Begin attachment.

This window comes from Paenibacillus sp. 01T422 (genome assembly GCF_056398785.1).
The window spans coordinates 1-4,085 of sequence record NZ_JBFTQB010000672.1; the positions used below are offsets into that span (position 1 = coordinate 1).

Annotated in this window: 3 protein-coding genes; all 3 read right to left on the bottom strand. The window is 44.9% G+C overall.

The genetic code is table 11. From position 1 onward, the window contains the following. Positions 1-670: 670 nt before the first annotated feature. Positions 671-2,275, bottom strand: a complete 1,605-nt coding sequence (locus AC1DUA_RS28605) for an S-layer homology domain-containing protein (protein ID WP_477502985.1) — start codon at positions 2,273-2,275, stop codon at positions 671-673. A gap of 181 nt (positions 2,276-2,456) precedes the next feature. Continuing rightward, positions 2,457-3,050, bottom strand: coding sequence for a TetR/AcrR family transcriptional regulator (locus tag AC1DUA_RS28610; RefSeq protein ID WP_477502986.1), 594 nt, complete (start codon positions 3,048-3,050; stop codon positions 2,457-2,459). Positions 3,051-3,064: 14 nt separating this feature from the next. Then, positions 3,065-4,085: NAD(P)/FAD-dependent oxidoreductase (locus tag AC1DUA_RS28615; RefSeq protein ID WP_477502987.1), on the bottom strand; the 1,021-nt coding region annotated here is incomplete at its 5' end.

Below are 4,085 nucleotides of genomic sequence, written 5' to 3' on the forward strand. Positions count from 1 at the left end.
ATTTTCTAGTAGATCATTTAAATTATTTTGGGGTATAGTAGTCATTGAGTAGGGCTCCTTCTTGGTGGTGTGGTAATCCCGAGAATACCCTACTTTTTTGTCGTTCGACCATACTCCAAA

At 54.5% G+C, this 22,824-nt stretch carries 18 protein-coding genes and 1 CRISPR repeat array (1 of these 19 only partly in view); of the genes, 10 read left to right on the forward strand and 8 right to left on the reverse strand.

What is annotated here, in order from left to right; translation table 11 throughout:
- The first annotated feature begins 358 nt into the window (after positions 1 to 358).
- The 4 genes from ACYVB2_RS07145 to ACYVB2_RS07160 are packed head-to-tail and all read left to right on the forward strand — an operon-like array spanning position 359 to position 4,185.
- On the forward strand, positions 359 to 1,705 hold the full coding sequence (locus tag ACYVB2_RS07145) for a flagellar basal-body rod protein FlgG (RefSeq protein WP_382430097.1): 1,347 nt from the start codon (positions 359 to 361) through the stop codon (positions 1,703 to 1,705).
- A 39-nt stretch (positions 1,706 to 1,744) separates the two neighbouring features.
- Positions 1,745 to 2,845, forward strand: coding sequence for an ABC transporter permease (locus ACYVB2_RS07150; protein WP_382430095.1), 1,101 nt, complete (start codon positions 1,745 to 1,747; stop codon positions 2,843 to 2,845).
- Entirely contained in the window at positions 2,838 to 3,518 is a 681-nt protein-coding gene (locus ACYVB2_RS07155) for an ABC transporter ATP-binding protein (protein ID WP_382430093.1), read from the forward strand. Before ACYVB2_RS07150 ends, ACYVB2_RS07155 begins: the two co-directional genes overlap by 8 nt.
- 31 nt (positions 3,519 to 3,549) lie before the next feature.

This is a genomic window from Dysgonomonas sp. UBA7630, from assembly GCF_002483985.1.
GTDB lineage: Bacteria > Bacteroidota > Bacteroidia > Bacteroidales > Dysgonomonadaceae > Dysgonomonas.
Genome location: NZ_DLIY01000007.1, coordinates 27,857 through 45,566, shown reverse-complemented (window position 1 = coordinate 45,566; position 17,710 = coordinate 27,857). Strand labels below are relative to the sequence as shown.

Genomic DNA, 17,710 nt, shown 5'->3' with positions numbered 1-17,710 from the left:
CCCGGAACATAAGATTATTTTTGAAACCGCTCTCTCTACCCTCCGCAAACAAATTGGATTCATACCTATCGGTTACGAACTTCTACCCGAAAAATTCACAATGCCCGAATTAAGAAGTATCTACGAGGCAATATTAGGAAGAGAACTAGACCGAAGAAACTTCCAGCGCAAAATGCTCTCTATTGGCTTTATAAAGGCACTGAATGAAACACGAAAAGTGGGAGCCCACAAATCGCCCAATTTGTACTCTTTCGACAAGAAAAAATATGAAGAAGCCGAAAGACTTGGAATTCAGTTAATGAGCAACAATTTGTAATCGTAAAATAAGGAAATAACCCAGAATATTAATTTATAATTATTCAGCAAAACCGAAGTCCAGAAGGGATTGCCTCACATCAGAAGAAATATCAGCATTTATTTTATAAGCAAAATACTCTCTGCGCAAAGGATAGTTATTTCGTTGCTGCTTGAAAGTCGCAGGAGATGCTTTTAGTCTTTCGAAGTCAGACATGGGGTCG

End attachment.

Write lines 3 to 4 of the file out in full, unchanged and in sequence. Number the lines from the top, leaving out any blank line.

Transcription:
Annotated in this window: 3 protein-coding genes; all 3 read right to left on the bottom strand. The window is 44.9% G+C overall.

The genetic code is table 11. From position 1 onward, the window contains the following. Positions 1-670: 670 nt before the first annotated feature. Positions 671-2,275, bottom strand: a complete 1,605-nt coding sequence (locus AC1DUA_RS28605) for an S-layer homology domain-containing protein (protein ID WP_477502985.1) — start codon at positions 2,273-2,275, stop codon at positions 671-673. A gap of 181 nt (positions 2,276-2,456) precedes the next feature. Continuing rightward, positions 2,457-3,050, bottom strand: coding sequence for a TetR/AcrR family transcriptional regulator (locus tag AC1DUA_RS28610; RefSeq protein ID WP_477502986.1), 594 nt, complete (start codon positions 3,048-3,050; stop codon positions 2,457-2,459). Positions 3,051-3,064: 14 nt separating this feature from the next. Then, positions 3,065-4,085: NAD(P)/FAD-dependent oxidoreductase (locus tag AC1DUA_RS28615; RefSeq protein ID WP_477502987.1), on the bottom strand; the 1,021-nt coding region annotated here is incomplete at its 5' end.